Battle of the Bulge

Eat, drink, and be healthy—even on a student’s budget and schedule

We asked Lauren Petr-Cromer, an MTSU instructor of nutrition and food sciences, a few questions about the college lifestyle that might help MTSU students make better decisions about what they put into their bodies. Petr-Cromer was recently named Young Dietitian of the Year by the Tennessee Dietetic Association.

What is the typical college student ingesting (food or drink) that is the most damaging as it relates to his or her health?

Super-sized anything! Aside from lack of exercise, portion distortion is the biggest contributor to obesity. We all need to relearn how to eat or drink the correct portion sizes of food and beverages. A half-cup serving of full-fat ice cream occasionally is not going to pack on the pounds, but a 2- or 3-scoop ice cream cone eventually will. Peanut butter is an excellent topping with whole grain toast, but two tablespoons contain almost 190 calories; those peanut butter to-go cups contain four tablespoons, or about 400 calories! I challenge students to start ordering the tall latte at Starbucks rather than the venti—12 ounces is a much more appropriate beverage serving than 20 ounces, especially for a beverage that contains caffeine.

What are some semi-painless things that a college student could do from an eating perspective that would rapidly improve his or her health?

Eat more vegetables, and drink plain water! Most people don’t mind eating their fruits, but getting in 2½ to 3 cups a day of a variety of vegetables can be a challenge for many college students. Yet vegetables, depending on how they are cooked, are relatively low in calories, contain lots of fiber to make you feel full, and can provide loads of phyto-nutrients that may prevent disease. We still don’t know with 100 percent certainty that eating enough fruits and vegetables will help prevent chronic diseases; however, with the research that is available, I’m definitely eating my daily servings. As for the water, plain tap water is what I recommend. It’s regulated by the Environmental Protection Agency for safety and is calorie-free, super-inexpensive, better for the environment when compared to bottled, and doesn’t contain anything artificial. Being well hydrated is not only good for the kidneys and other bodily functions; it also helps control hunger and fatigue. Sugar-free flavored waters, to me, are just a slightly healthier substitute for a soft drink—they still train us to desire sweet-tasting beverages.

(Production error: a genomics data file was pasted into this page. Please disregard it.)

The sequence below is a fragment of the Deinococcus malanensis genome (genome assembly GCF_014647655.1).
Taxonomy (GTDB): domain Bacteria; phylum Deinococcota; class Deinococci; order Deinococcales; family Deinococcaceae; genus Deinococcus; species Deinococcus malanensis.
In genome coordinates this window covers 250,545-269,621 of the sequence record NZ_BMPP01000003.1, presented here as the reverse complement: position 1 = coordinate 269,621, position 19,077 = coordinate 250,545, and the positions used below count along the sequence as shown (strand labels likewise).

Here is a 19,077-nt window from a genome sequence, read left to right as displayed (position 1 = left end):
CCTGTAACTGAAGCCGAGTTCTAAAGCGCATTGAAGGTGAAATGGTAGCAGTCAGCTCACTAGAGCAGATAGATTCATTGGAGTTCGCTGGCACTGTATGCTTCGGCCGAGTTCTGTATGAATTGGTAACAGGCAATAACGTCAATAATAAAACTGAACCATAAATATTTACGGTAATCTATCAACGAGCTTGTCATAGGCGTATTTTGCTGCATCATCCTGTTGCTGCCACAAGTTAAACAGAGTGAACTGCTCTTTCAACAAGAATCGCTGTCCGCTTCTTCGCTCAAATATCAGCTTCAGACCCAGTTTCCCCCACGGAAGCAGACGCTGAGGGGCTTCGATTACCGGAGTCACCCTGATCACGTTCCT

Given that college students are constantly on the go, don’t have time for a sit-down breakfast, and often don’t have a lot of money for food, what is a reasonable breakfast for a college student to eat?

My favorite breakfast, and I think the healthiest, is cooked oatmeal and fruit. A large container of off-brand, quick-cooking or regular rolled oats is less than $3 and contains enough oatmeal to last at least two weeks. Fix ½ cup of dry oats based on the package instructions and mix with banana slices, raisins, diced apples, or whatever fruit is on sale or available, and you have an excellent breakfast for probably less than a dollar. Plus it is microwavable!

Take it with you to class by packing it in a to-go container and don’t forget a spoon. I avoid purchasing the individual flavored packages or cups of oatmeal, as those are more expensive per ounce, pack in less fiber, and provide more calories from sugars.

College students often rely on coffee and energy drinks to keep them going through the day and night. What are some healthier alternatives to give them the energy they need?

Sleep, regular exercise, and, as I mentioned earlier, adequate hydration are my recommendations. I remember thinking that sleep was overrated when I was in college, but studies show again and again that your performance is negatively impacted when you don’t get enough sleep. I tell my students an extra hour of sleep might do them better than an extra hour of cramming for a test. Exercise is also important to fight fatigue. A study released in 2006 supported findings that sedentary people had improved energy levels when they started a regular exercise routine. So instead of reaching for a Red Bull or coffee to boost you awake, maybe take a walk.

Is late-night eating really that bad for college students?

The reason late-night eating is so bad is because it usually consists of greasy fast food or sweet indulgences. If you still have calories to spare at the end of the day, it really doesn’t matter when you eat. You won’t gain weight just because it is after nine before you eat. However, if you have already consumed enough calories for the day, then the 800 calories from a 10-piece chicken nugget meal with medium fries is just extra calories. If you did this four times in a month, you would gain about a pound that month. If you did this all school year, then you would be about 10 pounds heavier than when you started in August.

Petr-Cromer has worked as a dietitian manager with a skilled nursing facility and as a clinical dietitian at a diabetes weight management clinic. Her résumé also includes experience as a dietary and kitchen manager who developed meal plans and assessed nutritional needs of patients. She is also a preceptor/mentor with the Vanderbilt University Medical Center Dietetic Internship Program.